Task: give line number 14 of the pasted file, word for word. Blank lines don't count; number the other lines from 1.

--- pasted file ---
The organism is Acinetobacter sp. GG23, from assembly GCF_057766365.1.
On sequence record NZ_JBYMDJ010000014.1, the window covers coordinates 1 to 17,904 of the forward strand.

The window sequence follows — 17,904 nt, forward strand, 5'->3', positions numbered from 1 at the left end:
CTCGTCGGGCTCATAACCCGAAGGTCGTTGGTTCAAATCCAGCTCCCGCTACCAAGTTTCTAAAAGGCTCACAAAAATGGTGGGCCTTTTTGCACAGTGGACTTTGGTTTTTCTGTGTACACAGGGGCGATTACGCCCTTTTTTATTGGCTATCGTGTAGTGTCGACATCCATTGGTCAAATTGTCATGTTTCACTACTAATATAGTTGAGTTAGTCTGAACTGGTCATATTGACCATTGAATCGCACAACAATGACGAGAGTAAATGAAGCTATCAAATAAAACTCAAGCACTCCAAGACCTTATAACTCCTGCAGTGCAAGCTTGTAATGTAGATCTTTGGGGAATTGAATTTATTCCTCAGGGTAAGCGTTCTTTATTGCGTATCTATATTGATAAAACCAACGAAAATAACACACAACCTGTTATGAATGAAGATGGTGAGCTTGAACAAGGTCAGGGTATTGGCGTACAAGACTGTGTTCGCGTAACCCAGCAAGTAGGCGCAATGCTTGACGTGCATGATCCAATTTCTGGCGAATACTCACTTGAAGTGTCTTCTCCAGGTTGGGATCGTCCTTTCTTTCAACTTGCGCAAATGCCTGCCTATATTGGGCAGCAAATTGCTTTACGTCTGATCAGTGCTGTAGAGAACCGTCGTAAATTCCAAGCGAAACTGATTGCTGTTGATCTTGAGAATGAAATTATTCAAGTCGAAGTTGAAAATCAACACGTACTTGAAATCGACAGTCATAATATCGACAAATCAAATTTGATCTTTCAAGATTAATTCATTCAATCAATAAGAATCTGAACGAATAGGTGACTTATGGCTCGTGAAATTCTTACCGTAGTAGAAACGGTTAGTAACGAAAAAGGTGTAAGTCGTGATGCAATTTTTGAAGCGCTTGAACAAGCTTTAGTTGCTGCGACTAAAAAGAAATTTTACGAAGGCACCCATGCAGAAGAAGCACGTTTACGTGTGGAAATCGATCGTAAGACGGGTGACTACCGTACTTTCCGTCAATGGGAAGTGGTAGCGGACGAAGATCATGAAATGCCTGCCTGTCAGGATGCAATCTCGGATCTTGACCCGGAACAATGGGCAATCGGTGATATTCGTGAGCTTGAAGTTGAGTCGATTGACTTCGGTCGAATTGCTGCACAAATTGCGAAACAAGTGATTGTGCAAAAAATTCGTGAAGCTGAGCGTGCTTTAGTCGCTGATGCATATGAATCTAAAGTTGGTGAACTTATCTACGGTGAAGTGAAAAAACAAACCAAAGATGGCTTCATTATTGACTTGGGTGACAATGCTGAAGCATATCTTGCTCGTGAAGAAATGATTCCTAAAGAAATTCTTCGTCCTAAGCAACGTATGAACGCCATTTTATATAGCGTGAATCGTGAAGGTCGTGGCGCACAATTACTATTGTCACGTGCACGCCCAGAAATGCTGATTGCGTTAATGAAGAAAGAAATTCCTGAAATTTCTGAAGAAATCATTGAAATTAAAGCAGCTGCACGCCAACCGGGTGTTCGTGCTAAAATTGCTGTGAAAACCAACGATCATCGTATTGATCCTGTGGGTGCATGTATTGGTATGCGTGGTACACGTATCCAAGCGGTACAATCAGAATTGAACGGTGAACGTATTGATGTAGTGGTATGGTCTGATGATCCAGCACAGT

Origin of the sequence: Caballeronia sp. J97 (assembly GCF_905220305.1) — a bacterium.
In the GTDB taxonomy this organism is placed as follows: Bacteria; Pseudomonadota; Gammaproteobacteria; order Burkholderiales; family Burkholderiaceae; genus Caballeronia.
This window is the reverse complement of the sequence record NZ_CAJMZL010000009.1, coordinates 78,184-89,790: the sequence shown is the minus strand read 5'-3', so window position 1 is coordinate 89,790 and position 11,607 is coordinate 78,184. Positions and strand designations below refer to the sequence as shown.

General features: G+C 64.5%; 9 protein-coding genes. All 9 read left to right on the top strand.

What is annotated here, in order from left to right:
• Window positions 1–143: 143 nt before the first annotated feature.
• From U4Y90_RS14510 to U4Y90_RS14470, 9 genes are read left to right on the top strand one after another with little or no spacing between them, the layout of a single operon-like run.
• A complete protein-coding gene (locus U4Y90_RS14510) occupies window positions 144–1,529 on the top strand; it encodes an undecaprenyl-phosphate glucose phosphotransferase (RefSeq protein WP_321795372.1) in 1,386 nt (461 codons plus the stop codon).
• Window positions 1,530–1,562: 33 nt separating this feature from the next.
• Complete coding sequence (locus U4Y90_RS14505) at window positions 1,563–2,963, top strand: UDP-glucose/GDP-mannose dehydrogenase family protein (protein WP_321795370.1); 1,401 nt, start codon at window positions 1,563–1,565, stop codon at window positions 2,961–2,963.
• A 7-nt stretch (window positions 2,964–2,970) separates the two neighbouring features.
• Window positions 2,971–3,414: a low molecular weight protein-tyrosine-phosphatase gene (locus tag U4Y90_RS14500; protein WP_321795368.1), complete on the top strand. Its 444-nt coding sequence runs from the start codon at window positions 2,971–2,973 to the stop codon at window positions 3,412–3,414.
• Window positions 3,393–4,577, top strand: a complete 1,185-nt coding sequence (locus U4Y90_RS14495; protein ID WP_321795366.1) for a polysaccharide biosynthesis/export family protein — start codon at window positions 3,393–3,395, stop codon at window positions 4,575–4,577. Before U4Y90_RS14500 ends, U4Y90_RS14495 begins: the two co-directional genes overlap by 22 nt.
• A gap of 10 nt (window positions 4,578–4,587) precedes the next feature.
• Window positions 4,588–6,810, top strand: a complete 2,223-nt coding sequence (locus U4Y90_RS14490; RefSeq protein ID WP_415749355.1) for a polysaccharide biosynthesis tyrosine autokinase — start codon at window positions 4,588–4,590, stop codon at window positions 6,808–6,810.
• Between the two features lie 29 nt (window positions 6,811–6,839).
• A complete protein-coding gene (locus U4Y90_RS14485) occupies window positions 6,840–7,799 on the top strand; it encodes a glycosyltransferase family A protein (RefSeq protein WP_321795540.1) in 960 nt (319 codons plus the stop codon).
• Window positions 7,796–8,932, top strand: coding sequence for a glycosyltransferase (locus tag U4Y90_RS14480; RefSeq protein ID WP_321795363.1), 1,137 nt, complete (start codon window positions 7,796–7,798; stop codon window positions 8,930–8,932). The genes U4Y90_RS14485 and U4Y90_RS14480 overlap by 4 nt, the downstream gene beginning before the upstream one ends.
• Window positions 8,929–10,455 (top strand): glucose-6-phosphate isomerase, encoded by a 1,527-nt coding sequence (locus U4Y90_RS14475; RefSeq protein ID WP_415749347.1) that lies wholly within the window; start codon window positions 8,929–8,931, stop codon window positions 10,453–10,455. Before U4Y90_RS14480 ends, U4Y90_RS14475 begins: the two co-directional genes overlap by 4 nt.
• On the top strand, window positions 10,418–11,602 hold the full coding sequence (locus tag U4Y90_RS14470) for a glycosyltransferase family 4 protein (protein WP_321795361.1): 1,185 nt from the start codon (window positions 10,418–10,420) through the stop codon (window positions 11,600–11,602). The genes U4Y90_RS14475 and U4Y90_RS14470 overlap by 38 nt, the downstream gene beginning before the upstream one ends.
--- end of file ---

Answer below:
• Complete coding sequence (locus U4Y90_RS14505) at window positions 1,563–2,963, top strand: UDP-glucose/GDP-mannose dehydrogenase family protein (protein WP_321795370.1); 1,401 nt, start codon at window positions 1,563–1,565, stop codon at window positions 2,961–2,963.